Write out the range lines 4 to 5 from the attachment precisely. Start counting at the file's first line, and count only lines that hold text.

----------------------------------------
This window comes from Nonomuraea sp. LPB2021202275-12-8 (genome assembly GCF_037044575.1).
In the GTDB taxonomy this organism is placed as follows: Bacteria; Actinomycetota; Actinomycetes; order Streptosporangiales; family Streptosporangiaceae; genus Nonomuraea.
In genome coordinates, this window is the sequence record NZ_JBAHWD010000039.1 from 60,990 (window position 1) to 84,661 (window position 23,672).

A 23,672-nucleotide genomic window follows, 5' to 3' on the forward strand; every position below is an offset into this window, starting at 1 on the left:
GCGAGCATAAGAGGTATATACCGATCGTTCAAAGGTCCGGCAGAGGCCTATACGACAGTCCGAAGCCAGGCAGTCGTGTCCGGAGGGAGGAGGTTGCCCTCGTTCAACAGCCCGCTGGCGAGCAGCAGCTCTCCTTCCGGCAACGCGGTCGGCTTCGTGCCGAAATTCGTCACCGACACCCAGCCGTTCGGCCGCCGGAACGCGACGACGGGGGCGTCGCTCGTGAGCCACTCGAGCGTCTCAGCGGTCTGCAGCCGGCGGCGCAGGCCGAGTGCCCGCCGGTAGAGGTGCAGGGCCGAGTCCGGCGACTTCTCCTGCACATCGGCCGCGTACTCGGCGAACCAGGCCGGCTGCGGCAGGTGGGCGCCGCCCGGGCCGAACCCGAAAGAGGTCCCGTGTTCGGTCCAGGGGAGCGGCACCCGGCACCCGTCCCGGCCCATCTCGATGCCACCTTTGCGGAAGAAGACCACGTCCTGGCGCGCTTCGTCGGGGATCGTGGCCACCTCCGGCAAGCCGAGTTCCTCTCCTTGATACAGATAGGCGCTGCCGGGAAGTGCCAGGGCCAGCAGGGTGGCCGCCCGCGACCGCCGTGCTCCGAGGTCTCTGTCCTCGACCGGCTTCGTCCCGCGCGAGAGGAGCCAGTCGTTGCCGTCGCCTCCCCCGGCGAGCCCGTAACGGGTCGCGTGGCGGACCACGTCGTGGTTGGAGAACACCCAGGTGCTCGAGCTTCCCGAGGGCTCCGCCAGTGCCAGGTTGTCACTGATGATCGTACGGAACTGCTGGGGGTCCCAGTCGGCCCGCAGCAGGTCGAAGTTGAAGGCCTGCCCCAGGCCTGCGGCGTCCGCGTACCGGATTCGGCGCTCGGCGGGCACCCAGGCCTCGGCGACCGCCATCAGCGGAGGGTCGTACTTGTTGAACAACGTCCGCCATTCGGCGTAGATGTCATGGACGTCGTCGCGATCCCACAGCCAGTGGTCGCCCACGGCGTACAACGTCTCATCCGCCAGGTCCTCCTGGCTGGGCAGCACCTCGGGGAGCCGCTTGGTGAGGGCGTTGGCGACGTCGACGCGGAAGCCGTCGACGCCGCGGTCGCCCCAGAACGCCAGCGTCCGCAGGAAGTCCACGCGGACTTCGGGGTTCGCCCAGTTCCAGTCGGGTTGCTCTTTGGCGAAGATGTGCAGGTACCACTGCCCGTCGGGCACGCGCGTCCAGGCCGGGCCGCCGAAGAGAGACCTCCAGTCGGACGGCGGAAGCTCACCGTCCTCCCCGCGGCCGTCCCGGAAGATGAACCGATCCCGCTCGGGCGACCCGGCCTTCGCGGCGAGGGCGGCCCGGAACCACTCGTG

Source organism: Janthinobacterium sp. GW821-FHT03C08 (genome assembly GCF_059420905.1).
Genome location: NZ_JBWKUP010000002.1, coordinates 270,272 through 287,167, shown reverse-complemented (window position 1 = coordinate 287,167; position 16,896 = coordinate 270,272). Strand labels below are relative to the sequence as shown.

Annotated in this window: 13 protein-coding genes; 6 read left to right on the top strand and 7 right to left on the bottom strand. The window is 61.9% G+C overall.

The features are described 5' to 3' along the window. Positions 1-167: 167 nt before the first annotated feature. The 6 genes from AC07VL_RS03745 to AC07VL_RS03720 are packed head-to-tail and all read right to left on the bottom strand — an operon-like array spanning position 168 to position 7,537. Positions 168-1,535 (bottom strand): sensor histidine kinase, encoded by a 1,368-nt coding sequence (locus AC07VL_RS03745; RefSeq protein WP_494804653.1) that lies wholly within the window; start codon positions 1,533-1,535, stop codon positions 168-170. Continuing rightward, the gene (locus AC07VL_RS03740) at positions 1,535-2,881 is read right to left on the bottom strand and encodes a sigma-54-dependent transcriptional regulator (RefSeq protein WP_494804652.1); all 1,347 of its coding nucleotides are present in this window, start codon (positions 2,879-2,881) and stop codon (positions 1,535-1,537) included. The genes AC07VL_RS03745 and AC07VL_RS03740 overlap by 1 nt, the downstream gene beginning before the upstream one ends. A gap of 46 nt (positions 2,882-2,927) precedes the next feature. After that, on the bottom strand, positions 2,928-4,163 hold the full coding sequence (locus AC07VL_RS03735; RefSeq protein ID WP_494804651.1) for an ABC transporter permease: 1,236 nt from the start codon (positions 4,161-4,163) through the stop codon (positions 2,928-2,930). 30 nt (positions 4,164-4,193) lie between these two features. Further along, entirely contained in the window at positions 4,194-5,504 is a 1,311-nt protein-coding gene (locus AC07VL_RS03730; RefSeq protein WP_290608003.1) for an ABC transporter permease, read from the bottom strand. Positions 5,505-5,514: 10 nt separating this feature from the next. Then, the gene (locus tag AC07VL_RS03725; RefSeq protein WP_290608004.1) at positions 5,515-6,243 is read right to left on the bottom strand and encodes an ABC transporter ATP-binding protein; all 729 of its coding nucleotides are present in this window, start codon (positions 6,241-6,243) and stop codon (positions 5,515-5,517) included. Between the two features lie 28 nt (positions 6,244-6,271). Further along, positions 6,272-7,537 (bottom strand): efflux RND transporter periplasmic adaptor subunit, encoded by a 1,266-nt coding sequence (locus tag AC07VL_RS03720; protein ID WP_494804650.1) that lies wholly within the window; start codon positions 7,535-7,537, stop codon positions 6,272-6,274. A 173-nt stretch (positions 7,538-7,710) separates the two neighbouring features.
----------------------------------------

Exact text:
A 23,672-nucleotide genomic window follows, 5' to 3' on the forward strand; every position below is an offset into this window, starting at 1 on the left:
GCGAGCATAAGAGGTATATACCGATCGTTCAAAGGTCCGGCAGAGGCCTATACGACAGTCCGAAGCCAGGCAGTCGTGTCCGGAGGGAGGAGGTTGCCCTCGTTCAACAGCCCGCTGGCGAGCAGCAGCTCTCCTTCCGGCAACGCGGTCGGCTTCGTGCCGAAATTCGTCACCGACACCCAGCCGTTCGGCCGCCGGAACGCGACGACGGGGGCGTCGCTCGTGAGCCACTCGAGCGTCTCAGCGGTCTGCAGCCGGCGGCGCAGGCCGAGTGCCCGCCGGTAGAGGTGCAGGGCCGAGTCCGGCGACTTCTCCTGCACATCGGCCGCGTACTCGGCGAACCAGGCCGGCTGCGGCAGGTGGGCGCCGCCCGGGCCGAACCCGAAAGAGGTCCCGTGTTCGGTCCAGGGGAGCGGCACCCGGCACCCGTCCCGGCCCATCTCGATGCCACCTTTGCGGAAGAAGACCACGTCCTGGCGCGCTTCGTCGGGGATCGTGGCCACCTCCGGCAAGCCGAGTTCCTCTCCTTGATACAGATAGGCGCTGCCGGGAAGTGCCAGGGCCAGCAGGGTGGCCGCCCGCGACCGCCGTGCTCCGAGGTCTCTGTCCTCGACCGGCTTCGTCCCGCGCGAGAGGAGCCAGTCGTTGCCGTCGCCTCCCCCGGCGAGCCCGTAACGGGTCGCGTGGCGGACCACGTCGTGGTTGGAGAACACCCAGGTGCTCGAGCTTCCCGAGGGCTCCGCCAGTGCCAGGTTGTCACTGATGATCGTACGGAACTGCTGGGGGTCCCAGTCGGCCCGCAGCAGGTCGAAGTTGAAGGCCTGCCCCAGGCCTGCGGCGTCCGCGTACCGGATTCGGCGCTCGGCGGGCACCCAGGCCTCGGCGACCGCCATCAGCGGAGGGTCGTACTTGTTGAACAACGTCCGCCATTCGGCGTAGATGTCATGGACGTCGTCGCGATCCCACAGCCAGTGGTCGCCCACGGCGTACAACGTCTCATCCGCCAGGTCCTCCTGGCTGGGCAGCACCTCGGGGAGCCGCTTGGTGAGGGCGTTGGCGACGTCGACGCGGAAGCCGTCGACGCCGCGGTCGCCCCAGAACGCCAGCGTCCGCAGGAAGTCCACGCGGACTTCGGGGTTCGCCCAGTTCCAGTCGGGTTGCTCTTTGGCGAAGATGTGCAGGTACCACTGCCCGTCGGGCACGCGCGTCCAGGCCGGGCCGCCGAAGAGAGACCTCCAGTCGGACGGCGGAAGCTCACCGTCCTCCCCGCGGCCGTCCCGGAAGATGAACCGATCCCGCTCGGGCGACCCGGCCTTCGCGGCGAGGGCGGCCCGGAACCACTCGTG